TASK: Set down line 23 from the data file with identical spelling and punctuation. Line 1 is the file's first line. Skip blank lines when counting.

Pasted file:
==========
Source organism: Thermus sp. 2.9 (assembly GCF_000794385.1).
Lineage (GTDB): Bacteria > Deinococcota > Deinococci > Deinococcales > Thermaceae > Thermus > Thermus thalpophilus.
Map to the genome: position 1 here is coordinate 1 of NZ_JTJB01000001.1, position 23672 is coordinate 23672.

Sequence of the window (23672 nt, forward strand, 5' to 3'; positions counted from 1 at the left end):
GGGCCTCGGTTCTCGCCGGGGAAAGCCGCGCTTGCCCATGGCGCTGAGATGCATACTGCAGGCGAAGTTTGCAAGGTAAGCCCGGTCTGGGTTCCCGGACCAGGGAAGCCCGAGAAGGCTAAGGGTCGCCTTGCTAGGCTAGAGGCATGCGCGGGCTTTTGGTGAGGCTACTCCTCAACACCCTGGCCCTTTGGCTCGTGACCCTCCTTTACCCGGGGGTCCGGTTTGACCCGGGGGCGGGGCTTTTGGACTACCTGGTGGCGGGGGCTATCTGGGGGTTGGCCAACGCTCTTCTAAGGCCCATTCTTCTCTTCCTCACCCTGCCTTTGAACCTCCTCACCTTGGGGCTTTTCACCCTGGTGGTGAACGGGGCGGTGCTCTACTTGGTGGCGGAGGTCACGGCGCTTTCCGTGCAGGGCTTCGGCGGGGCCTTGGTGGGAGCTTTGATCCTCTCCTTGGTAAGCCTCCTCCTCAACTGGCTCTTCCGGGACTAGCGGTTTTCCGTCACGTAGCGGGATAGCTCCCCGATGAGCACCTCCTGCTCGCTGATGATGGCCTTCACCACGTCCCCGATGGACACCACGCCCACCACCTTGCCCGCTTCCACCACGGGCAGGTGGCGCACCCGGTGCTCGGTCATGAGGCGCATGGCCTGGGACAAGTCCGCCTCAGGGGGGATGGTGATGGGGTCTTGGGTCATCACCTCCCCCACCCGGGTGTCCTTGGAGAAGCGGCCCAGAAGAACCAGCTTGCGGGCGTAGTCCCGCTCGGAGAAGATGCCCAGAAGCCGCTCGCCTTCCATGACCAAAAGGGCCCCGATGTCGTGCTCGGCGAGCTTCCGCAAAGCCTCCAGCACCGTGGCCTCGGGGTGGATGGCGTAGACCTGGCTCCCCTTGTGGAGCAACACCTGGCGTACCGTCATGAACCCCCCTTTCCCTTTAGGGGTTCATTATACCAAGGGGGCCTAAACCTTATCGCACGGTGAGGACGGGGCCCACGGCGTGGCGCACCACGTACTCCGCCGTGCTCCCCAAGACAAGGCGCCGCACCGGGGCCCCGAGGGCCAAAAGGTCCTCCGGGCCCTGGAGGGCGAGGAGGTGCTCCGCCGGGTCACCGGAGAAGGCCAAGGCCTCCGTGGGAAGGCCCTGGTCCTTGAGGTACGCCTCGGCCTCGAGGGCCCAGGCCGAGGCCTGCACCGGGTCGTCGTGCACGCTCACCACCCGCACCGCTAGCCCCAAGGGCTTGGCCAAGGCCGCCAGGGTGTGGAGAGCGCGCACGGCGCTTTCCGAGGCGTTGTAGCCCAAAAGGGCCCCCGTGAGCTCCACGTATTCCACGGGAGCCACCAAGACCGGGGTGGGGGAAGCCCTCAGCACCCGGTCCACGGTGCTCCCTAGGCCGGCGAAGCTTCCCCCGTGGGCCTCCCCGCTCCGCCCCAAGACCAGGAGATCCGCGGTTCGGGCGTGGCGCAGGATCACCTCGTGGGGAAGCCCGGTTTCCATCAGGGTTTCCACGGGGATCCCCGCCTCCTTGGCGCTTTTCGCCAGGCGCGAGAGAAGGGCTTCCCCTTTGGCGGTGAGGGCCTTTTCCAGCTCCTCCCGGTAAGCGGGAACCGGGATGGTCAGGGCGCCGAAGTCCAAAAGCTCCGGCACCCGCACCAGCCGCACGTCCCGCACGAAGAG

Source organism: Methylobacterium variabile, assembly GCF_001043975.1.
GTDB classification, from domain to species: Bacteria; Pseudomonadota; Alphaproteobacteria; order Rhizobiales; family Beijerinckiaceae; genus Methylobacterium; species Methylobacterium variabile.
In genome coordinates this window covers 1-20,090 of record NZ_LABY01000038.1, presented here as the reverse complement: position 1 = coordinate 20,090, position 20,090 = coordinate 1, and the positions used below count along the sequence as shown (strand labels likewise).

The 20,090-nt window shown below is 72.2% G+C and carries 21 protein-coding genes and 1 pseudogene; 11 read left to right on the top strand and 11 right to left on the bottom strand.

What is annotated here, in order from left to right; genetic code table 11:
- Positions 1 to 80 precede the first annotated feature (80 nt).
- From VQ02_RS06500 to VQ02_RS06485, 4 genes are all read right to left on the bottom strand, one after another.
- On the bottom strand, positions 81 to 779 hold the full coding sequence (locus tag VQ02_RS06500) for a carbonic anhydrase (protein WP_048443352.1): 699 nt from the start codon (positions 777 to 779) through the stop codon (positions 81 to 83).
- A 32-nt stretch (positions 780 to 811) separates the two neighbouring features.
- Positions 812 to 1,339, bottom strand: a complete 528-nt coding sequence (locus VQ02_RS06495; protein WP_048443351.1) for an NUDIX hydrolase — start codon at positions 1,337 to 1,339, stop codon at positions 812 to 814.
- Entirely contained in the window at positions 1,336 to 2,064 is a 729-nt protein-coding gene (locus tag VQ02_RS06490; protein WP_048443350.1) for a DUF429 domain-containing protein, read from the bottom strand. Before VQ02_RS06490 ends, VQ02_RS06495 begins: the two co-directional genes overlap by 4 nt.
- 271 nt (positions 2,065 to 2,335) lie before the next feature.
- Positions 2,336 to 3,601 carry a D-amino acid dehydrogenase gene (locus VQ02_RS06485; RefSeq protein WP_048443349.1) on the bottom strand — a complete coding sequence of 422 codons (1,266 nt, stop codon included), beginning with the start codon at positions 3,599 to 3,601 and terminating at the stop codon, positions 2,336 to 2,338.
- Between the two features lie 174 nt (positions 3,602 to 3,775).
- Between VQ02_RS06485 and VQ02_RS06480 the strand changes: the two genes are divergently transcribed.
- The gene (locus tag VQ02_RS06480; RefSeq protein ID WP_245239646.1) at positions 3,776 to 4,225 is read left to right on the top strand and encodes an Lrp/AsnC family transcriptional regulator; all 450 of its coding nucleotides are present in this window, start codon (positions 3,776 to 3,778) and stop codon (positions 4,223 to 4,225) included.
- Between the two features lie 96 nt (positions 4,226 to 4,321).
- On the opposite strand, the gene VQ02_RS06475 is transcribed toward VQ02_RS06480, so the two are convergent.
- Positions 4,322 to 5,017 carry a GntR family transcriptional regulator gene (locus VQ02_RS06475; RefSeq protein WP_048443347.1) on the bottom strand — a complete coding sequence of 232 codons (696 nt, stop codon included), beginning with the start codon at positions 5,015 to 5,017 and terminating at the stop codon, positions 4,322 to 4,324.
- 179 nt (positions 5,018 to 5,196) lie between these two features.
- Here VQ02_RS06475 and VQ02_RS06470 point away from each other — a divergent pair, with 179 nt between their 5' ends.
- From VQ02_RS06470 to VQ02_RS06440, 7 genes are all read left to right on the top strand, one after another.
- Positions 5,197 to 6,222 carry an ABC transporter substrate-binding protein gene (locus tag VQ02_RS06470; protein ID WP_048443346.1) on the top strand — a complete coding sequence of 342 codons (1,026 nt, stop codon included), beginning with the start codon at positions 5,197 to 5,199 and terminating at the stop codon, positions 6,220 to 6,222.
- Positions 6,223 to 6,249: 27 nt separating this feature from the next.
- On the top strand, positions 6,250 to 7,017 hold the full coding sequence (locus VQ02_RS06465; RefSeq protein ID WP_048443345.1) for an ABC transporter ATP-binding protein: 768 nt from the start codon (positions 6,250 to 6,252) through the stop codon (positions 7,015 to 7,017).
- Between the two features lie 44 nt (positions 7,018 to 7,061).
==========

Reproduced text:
- On the opposite strand, the gene VQ02_RS06475 is transcribed toward VQ02_RS06480, so the two are convergent.